Many women become obsessed with removing this and insist on having this area filled up, which is not as simple as it may seem. Because of the delicate nature of this region, fillers may cause lumpiness, puffiness or become visible through the thin skin underneath the eyes. The filler may even appear blue in this area, although the hyaluronic acid filler is actually transparent or clear.
The reason for the blue colour is because of a physics phenomenon called the Tyndall effect that is due to the scattering of light in colloid. This is similar to the Rayleigh scattering effect, explaining why the sky is blue when we look at it.
When this happens, a doctor will dissolve the filler underneath the eye to get rid of the blue appearing product.
Reversing complications of fillers
The same enzyme, hyaluronidase, can also dissolve most of the complications that can occur from hyaluronic acid fillers, which is rather reassuring.
This could be asymmetry, some nodule formation or accidental injection into blood vessels. Although hyaluronic acid fillers are the safest type of fillers, some of these rare complications could arise.
More in inexperienced or ‘unregistered’ hands, but it could also sometimes happen in experienced hands. An experienced doctor will know how to manage these types of complications and how to dissolve the product correctly.
Reversing excess product
Fortunately we do not yet have such a craze in our country for excess filler in lips or cheeks. In my practice, I have never had a request from a patient to dissolve filler because it was too much.
The majority of requests after fillers are actually that they want more fillers.
But should you feel that yours are too much, then it is a rather easy procedure to reverse it (if the filler was in fact hyaluronic acid, that is).
Hyaluronidase is a safer product than originally thought. Adverse reactions to hyaluronidase are uncommon, and when reported they are most frequently local injection-site reactions (such as mild redness). Reports of more severe allergies to the product are believed to be very rare (<0.1%).
Removal of other non-surgical procedures
Botulinum Toxin Injections
When it comes to botulinum toxin injectables, it is a good news, bad news scenario.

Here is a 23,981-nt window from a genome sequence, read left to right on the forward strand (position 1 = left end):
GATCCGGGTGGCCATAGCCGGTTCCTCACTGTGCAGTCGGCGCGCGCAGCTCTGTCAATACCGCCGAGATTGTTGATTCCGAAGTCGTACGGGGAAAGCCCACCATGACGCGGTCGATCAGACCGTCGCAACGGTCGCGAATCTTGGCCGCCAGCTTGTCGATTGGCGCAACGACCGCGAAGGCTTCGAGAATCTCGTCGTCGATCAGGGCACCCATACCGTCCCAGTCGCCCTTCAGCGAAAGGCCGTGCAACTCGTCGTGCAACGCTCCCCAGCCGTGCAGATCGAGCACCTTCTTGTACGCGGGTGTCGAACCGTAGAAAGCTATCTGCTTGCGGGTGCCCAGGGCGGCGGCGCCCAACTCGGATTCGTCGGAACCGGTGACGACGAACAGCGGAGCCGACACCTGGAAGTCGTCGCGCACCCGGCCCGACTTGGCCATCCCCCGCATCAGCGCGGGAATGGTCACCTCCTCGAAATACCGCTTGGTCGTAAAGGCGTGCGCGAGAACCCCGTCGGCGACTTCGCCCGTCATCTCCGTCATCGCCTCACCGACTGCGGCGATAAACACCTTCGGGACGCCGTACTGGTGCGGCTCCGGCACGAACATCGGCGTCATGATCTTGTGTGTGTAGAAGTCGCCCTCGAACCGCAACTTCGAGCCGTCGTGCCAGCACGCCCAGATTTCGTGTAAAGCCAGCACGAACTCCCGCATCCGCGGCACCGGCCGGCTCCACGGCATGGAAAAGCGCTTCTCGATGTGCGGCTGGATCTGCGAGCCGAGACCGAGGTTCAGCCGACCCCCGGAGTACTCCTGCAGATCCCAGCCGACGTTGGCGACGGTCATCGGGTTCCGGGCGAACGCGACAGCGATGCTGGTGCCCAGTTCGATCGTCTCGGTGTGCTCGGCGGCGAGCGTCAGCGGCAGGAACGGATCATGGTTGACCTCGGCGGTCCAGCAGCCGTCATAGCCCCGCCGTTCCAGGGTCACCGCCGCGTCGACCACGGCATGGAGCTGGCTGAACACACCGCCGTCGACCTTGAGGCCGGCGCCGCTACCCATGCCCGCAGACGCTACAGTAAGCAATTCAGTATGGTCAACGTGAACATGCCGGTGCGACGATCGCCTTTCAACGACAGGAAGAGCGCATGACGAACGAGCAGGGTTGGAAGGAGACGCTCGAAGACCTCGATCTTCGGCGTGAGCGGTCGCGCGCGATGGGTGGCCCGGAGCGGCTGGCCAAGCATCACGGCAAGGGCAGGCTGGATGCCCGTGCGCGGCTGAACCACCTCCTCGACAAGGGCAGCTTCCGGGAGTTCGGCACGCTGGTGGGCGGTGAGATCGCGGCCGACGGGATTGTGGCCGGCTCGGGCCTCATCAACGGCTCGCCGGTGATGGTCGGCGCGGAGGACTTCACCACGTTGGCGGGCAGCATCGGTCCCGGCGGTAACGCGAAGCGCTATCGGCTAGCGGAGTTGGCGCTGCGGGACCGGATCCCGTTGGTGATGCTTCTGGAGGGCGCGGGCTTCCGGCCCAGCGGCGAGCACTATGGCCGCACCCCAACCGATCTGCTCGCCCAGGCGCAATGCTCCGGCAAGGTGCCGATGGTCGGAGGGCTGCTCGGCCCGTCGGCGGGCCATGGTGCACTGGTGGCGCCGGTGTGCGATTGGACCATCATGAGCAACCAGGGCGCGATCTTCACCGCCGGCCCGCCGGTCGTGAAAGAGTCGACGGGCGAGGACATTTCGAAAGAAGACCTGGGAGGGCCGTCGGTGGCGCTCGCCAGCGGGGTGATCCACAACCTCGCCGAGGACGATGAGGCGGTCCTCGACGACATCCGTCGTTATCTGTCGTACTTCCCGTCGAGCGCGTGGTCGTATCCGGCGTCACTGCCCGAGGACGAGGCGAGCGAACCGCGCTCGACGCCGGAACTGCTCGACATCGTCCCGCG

Bad news is this treatment cannot be reversed – BUT the good news is that the result is not permanent as it wears off within three to six months.
Additionally, requests for reversing these treatments are rare, because any unwanted effects or unwanted appearances can easily be managed by a trained doctor.
Unsurprisingly, very few people ask to have their threads removed because they want their au naturel look back (in other words, they preferred the look of their sagging face over their lifted face).
Rather, any removal requests in this procedure usually stemmed from the previous, more permanet threads of yesteryear – as these old types of threads could cause problems such as infection.
Thankfully, this has become a rare complication due to new technology material (the new thread lifting procedures uses dissolvable material to obtain a lift), as well as improved skills and training.
Think carefully before reversing
Before opting to go for procedure removal, you will first need to really investigate your real reason for wanting it reversed.
A doctor consultation will give you an opportunity to discuss the actual facts and whether it is needed or not, as well as the potential risks of this.
Also, you should think twice if your motivation is due to celebrity trends, as these are most often not the real facts. Celebrity aesthetic stories have very little truth to them.
A2 Disclaimer: This article is published for information purposes only, and should therefore not be taken as an endorsement or advertisement for any product or medical treatment – nor should it be regarded as a replacement for sound medical advice.
This article was written by Dr Riekie Smit and edited by the A2 team EXCLUSIVELY for the A2 Aesthetic & Anti-Ageing Magazine Spring / September 2018 Edition (Issue 27).